This was the second film from Japanese director Sion Sono at this year’s MIFF (the other was “Cold Fish”) and man, was it a disappointment. The film starts well enough with a female detective examining the scene of a brutal homicide. A young woman has been cut into pieces, with her missing pieces replaced by those of a mannequin. Although the identity of the woman is unknown, it is assumed that she was a prostitute because her body was found in an area of town famous for its prostitution.
From here we go back in time and follow the lives of two women, one a frustrated wife of a famous novelist, and the other, a university professor, as their lives intersect and we watch their descent into the sex trade. We initially follow Izumi, the novelist’s wife, whose life consists of only serving her husband. She has a set routine each day, which has to be precise to the minute, consisting of setting her husband’s slippers up exactly right, cleaning the house, making a cup of tea to his specifications to be ready when he returns from work, and then making dinner. The couple also has a limited sex life, but only happens when he wants or needs it. One day she decides that she wants to work to fill a part of her day, an idea her husband responds to, and she soon begins work at a supermarket. It is at this supermarket where she ends up meeting an agent for a modeling company. The woman tells Izumi that she is stunning and asks her to model for them which she agrees to. When she gets to the studio she finds out that the company actually shoots their models nude and gets them to participate in soft-core porn shoots. Izumi is taken aback by all of this, and although it takes some convincing, she ultimately agrees to it, and it is this that sets something off inside of her and begins to breakaway at her sexual repression. From here on, she continues to become more and more sexual, while at the same time pretending to her husband that she is the same as she has always been. Her path ultimately leads to prostitution which she begins to participate in, and one night she meets Mitsuko, who decides to take Izumi under her wing and show her the ropes. Her one rule regarding sex is “if you don’t love them, make them pay”. It turns out that Mitsuko is actually a university professor during the day, and we then learn how she became what she is during the night. We know that one of these girls will be killed, but which one and why, you will have to watch the film yourself to find out.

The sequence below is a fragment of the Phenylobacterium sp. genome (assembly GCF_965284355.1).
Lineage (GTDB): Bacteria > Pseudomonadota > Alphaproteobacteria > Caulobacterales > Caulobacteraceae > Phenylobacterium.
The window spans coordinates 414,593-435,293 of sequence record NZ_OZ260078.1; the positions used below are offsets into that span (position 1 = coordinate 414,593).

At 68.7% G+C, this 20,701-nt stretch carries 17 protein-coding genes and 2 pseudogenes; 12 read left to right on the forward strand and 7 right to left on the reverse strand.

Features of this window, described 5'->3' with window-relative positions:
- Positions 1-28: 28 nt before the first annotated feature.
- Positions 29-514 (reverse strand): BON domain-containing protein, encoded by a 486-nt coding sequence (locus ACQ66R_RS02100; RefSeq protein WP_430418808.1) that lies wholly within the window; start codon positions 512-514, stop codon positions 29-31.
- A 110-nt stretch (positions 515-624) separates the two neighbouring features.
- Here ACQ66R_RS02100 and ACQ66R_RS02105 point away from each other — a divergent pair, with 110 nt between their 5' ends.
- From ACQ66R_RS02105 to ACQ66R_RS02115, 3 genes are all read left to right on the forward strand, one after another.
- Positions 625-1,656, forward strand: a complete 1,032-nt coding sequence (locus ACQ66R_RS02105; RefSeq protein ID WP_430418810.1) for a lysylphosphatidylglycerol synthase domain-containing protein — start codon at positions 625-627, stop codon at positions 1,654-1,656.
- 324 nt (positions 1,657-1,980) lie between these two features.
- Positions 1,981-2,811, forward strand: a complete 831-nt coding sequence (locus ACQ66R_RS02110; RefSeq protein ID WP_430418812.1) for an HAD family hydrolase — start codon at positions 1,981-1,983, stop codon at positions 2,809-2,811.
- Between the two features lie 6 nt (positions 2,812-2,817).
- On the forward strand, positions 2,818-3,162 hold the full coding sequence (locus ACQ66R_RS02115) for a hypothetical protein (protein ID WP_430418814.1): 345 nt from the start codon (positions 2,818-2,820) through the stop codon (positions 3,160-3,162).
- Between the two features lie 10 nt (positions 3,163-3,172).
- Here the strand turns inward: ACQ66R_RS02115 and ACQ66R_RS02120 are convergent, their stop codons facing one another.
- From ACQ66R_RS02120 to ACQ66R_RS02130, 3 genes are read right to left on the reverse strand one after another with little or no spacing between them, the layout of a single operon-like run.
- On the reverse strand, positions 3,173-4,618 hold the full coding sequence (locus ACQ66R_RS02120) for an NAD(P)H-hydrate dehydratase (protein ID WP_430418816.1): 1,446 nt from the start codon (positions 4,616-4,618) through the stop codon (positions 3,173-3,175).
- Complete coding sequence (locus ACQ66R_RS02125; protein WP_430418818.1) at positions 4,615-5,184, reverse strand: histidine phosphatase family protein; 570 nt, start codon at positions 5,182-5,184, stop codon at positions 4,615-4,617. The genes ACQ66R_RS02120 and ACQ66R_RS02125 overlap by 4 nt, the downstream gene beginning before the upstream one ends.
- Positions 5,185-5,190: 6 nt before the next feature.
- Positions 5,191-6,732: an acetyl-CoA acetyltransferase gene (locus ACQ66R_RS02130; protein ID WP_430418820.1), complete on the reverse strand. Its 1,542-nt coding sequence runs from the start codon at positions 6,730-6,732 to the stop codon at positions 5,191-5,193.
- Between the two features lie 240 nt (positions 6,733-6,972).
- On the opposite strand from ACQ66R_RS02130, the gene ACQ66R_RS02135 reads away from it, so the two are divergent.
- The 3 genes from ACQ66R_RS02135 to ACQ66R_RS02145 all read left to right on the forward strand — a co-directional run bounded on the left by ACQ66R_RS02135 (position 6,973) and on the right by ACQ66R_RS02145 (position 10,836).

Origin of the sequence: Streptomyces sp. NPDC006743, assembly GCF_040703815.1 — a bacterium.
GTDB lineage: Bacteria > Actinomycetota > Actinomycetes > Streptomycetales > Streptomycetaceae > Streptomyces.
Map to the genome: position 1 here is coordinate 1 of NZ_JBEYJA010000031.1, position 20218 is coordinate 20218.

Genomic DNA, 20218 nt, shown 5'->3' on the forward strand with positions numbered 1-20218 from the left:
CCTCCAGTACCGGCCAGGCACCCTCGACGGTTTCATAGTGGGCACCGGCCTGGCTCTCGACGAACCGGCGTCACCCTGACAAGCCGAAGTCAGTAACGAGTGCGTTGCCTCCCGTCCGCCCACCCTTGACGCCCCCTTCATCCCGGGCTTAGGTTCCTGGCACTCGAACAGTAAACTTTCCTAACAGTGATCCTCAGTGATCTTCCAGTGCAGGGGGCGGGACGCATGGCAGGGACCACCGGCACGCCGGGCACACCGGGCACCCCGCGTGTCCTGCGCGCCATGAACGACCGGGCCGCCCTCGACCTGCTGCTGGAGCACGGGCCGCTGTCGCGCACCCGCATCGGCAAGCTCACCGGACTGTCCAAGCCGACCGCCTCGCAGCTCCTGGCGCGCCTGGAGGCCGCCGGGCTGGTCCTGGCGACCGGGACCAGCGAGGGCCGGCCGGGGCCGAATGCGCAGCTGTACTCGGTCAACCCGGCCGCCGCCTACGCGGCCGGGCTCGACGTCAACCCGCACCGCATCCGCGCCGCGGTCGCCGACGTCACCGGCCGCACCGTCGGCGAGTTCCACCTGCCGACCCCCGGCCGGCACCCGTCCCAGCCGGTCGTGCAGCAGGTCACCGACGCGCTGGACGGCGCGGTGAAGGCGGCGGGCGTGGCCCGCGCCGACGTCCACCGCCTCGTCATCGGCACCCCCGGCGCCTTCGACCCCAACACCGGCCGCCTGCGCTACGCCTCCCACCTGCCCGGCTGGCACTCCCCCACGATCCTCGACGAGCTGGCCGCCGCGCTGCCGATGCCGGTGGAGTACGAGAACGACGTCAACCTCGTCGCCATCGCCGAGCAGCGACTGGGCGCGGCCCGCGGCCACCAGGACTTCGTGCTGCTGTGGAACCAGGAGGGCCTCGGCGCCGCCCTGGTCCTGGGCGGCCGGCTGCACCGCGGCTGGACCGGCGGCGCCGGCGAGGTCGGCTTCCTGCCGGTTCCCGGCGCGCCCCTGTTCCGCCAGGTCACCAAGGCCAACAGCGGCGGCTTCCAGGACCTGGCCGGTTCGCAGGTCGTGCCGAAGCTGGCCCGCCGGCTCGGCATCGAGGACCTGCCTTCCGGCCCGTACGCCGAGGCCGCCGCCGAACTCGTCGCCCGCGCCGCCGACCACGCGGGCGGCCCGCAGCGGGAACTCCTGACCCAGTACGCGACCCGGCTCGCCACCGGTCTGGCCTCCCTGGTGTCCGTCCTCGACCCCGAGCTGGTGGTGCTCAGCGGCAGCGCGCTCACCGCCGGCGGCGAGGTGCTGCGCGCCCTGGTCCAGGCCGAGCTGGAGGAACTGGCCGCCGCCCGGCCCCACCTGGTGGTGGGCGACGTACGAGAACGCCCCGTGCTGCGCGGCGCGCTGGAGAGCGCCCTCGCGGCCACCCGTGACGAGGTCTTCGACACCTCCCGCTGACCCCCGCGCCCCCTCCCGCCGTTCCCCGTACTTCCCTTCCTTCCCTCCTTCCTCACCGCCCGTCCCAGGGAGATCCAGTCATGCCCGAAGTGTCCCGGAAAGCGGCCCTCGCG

Right up front I want to point out that the version of “Guilty Of Romance” that screened at MIFF was the 112 minute “international version”. The full Japanese version actually runs 143 minutes, and with a difference of a half an hour, you would assume that that version to be an almost completely different film. I’m assuming the detective character would play more of a role in this version, and I hope that it explains the sudden disappearance of one character near the end of the film. However the version I did see did not impress me much and was quite the disappointment. I’m starting to think that Sion Sono is a sloppy filmmaker, maybe that is a bad word, he just isn’t as polished as someone like Takashi Miike, with whom he is often compared to. Visually he is a little messy and unfortunately “Guilty Of Romance” was filmed digitally instead of on film, and it just doesn’t look very good at all, especially because the majority of the film plays at night.
Story-wise, the film starts strong, but the longer it goes on, the more ridiculous it gets, and I found myself caring little for it. The final reveal of who was murdered and who the murderer is, and importantly why they were killed, is a huge let-down and a little muddled. The killer’s motivation for the crime is a little confusing and does not end the film on a high note at all.
Something I think Sion Sono needs to pay more attention to is the performances from his actors, as he often lets them fall into the trap of over-acting. This was a problem with “Cold Fish” and it is again here, as performances are all over the place, with only Megumi Kagurazaka as Izumi (she was also in “Cold Fish” and in Sono’s forthcoming “Himizu”) coming out in a good light. She portrays the uptight wife of the novelist brilliantly, and is equally as good when she becomes the sexually liberated girl in the second half. She also handles some good dramatic moments near the end with great honesty. Other than her, the rest of the performances seem overly theatrical, to the point that most of the characters appear to be caricatures. The mother of the professor is particularly bad.
Unfortunately, “Guilty Of Romance” let me down dramatically, but I am still interested in seeing the longer Japanese cut which will be released on blu-ray in the UK in around a month’s time. However, this “international cut” left me unimpressed.